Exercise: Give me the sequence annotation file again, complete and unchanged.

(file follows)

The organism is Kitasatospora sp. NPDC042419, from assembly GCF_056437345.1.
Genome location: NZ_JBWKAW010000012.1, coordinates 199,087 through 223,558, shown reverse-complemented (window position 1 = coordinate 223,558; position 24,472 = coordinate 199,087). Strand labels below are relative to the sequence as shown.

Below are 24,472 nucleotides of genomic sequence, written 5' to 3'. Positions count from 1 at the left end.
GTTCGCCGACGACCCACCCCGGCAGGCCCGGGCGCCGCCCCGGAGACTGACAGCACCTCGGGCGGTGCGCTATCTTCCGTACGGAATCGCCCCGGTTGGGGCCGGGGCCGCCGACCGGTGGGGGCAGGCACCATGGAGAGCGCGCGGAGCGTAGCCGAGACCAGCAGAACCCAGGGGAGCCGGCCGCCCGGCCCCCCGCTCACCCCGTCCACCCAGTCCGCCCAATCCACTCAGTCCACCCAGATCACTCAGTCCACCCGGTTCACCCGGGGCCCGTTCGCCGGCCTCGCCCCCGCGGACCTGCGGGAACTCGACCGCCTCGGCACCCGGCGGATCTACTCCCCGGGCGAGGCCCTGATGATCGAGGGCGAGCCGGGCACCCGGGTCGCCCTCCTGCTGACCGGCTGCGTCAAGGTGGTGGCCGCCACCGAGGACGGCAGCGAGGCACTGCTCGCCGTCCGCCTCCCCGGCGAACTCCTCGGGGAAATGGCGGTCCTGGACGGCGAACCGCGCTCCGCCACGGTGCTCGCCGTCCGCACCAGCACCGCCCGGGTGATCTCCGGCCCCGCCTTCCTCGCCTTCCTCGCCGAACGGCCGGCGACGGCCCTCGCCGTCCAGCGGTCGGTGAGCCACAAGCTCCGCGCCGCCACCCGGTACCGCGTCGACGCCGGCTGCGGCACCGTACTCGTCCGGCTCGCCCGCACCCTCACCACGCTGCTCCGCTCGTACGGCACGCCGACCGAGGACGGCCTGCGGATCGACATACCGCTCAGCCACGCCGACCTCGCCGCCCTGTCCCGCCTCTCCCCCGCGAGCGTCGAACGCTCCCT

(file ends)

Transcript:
The organism is Kitasatospora sp. NPDC042419, from assembly GCF_056437345.1.
Genome location: NZ_JBWKAW010000012.1, coordinates 199,087 through 223,558, shown reverse-complemented (window position 1 = coordinate 223,558; position 24,472 = coordinate 199,087). Strand labels below are relative to the sequence as shown.

Below are 24,472 nucleotides of genomic sequence, written 5' to 3'. Positions count from 1 at the left end.
GTTCGCCGACGACCCACCCCGGCAGGCCCGGGCGCCGCCCCGGAGACTGACAGCACCTCGGGCGGTGCGCTATCTTCCGTACGGAATCGCCCCGGTTGGGGCCGGGGCCGCCGACCGGTGGGGGCAGGCACCATGGAGAGCGCGCGGAGCGTAGCCGAGACCAGCAGAACCCAGGGGAGCCGGCCGCCCGGCCCCCCGCTCACCCCGTCCACCCAGTCCGCCCAATCCACTCAGTCCACCCAGATCACTCAGTCCACCCGGTTCACCCGGGGCCCGTTCGCCGGCCTCGCCCCCGCGGACCTGCGGGAACTCGACCGCCTCGGCACCCGGCGGATCTACTCCCCGGGCGAGGCCCTGATGATCGAGGGCGAGCCGGGCACCCGGGTCGCCCTCCTGCTGACCGGCTGCGTCAAGGTGGTGGCCGCCACCGAGGACGGCAGCGAGGCACTGCTCGCCGTCCGCCTCCCCGGCGAACTCCTCGGGGAAATGGCGGTCCTGGACGGCGAACCGCGCTCCGCCACGGTGCTCGCCGTCCGCACCAGCACCGCCCGGGTGATCTCCGGCCCCGCCTTCCTCGCCTTCCTCGCCGAACGGCCGGCGACGGCCCTCGCCGTCCAGCGGTCGGTGAGCCACAAGCTCCGCGCCGCCACCCGGTACCGCGTCGACGCCGGCTGCGGCACCGTACTCGTCCGGCTCGCCCGCACCCTCACCACGCTGCTCCGCTCGTACGGCACGCCGACCGAGGACGGCCTGCGGATCGACATACCGCTCAGCCACGCCGACCTCGCCGCCCTGTCCCGCCTCTCCCCCGCGAGCGTCGAACGCTCCCT